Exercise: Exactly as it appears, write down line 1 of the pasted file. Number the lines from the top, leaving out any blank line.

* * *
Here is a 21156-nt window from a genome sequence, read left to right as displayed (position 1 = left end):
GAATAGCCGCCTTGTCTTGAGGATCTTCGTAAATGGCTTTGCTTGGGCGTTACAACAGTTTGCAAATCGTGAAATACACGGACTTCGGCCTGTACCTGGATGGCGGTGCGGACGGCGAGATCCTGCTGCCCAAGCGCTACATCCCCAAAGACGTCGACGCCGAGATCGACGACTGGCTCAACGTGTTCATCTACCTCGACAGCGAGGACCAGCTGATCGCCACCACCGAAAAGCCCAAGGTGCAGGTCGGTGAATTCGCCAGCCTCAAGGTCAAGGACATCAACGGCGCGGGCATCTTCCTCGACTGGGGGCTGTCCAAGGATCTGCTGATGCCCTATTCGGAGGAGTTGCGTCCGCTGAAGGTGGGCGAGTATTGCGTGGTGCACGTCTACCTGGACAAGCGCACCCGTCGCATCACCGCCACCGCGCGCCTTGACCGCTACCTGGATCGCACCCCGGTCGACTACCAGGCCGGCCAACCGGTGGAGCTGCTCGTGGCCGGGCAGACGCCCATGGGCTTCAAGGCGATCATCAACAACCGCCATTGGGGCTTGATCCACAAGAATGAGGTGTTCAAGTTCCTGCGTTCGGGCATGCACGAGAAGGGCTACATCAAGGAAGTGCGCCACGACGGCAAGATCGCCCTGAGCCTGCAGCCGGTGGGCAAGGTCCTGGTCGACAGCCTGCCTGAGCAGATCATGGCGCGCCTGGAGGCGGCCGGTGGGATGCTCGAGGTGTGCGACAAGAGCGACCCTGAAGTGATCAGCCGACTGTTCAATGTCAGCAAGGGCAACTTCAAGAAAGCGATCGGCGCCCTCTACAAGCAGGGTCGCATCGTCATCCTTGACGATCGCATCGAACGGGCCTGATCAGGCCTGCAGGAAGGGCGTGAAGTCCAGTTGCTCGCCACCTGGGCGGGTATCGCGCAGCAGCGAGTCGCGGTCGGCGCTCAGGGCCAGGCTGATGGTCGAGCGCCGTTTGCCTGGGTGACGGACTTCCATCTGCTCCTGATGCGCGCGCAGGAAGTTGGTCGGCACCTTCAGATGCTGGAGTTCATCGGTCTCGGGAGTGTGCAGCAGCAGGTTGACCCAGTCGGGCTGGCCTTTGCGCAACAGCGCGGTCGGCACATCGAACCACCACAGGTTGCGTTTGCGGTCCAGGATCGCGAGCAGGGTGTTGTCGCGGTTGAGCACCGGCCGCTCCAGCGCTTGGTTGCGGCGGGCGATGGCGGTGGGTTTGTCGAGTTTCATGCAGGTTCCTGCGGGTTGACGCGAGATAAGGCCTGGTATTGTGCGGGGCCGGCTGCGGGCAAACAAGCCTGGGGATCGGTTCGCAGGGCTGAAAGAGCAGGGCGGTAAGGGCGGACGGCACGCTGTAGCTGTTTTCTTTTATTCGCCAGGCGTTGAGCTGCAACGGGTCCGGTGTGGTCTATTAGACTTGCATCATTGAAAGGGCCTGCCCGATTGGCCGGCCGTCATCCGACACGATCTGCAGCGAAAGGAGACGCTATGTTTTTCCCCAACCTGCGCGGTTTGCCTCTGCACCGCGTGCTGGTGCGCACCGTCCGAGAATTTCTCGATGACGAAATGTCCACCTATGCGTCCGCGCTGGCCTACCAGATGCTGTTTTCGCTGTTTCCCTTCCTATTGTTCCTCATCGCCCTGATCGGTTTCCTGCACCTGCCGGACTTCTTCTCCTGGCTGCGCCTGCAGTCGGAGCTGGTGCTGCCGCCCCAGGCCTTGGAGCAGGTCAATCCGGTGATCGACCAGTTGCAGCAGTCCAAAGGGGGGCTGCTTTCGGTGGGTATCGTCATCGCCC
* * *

Here is a 21156-nt window from a genome sequence, read left to right as displayed (position 1 = left end):